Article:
According to the new tiger census (the 4th cycle of All India Tiger Estimation), at least 2967 big cats currently live in different habitats of the country. The tiger population in India increased from 2226 in 2014 to 2967 in 2018. There were only 1411 tigers in the country in 2006.
"Today, we reaffirm our commitment towards protecting tigers. Results of the just declared Tiger Census would make every Indian happy. Nine years ago it was decided in St. Petersburg that target of doubling tiger population will be 2022. We completed this target four years early," said the Prime Minister while announcing the survey result.
As per the document, central Madhya Pradesh saw the highest number of tigers with 526, followed by Karnataka with 524 and Uttarakhand with 442 tigers. Chhattisgarh recorded a decrease from 46 tigers in 2014 to 19 in 2018. Sunderbans in eastern West Bengal also recorded an increase from 76 last time to 88 in 2018 results.
On a lighter note, Modi mentioned a famous Bollywood film series. "The story that started with "Ek Tha Tiger (there was a tiger) and then continued with Tiger Zinda Hai (Tiger is alive) should not stop there. It should be "baaghon mein bahaar hai" (Tigers are blooming).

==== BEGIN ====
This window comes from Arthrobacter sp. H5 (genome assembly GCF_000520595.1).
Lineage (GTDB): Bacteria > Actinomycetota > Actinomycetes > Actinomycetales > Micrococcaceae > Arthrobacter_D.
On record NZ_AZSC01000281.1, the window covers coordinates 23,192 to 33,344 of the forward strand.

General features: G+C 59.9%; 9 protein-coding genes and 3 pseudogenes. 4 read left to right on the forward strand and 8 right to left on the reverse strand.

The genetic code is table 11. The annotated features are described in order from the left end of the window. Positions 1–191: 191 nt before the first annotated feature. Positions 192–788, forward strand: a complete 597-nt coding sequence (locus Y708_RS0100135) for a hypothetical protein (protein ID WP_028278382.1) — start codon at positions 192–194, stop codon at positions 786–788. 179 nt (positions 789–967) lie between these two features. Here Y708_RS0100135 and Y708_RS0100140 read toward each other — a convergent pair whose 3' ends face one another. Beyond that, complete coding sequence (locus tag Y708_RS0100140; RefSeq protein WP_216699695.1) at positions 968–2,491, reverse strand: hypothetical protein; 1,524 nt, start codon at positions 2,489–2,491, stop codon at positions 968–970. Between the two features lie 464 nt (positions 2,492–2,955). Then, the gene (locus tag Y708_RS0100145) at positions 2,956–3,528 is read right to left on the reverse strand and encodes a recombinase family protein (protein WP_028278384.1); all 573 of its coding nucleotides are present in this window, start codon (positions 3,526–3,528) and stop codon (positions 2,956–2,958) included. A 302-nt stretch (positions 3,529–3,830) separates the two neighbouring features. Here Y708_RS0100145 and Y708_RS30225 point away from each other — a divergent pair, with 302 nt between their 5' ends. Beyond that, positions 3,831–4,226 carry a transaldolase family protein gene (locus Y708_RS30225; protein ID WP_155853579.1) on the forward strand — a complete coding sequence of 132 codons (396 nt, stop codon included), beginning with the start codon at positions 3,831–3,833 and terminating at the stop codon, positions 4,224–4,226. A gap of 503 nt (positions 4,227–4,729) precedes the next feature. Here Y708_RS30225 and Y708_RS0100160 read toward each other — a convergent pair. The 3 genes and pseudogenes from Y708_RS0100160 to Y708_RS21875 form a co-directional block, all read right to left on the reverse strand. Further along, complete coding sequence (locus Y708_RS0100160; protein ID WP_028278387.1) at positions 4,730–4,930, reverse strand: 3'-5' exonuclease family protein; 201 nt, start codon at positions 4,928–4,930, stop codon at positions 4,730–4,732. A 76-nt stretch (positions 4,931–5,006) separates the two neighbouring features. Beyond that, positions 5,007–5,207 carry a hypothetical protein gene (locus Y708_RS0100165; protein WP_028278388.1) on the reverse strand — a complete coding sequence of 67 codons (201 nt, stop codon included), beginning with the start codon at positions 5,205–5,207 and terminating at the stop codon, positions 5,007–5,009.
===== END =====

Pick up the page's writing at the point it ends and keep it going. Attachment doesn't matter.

While releasing the data at his New Delhi residence, Modi reignited the environment versus development debate. He stressed that protected areas in the country have increased. "We need to take a broad-based and holistic look at environmental conservation," he added.
Nevertheless, the report claimed ensuring the functionality of habitat corridor connectivity between source tiger populations in India, Nepal, Bhutan, Bangladesh and Myanmar was essential for the long-term viability of the big cat populations in India and throughout the region.
The report also warned that tiger habitat corridors are often threatened by the development of linear infrastructure. It suggested careful planning to avoid traversing critical habitats to ensure that tigers and biodiversity conservation are not compromised by modern development.
Reasons for concern about the human-tiger conflict were illustrated on several recent occasions; including an incident in Pilibhit, Uttar Pradesh when a group of men mercilessly killed a tiger in a village near a tiger reserve.
According to figures released by the Wildlife Protection Society of India, an NGO which tracks wildlife-human conflict, in 2018, of 104 tiger deaths recorded in India, 43 were unnatural, including 34 due to poaching, and four shot dead or killed by villagers.
Since 2014, there were 63 cases of attacks on humans by tigers in Uttar Pradesh alone, an indication of encroachment on tiger habitats.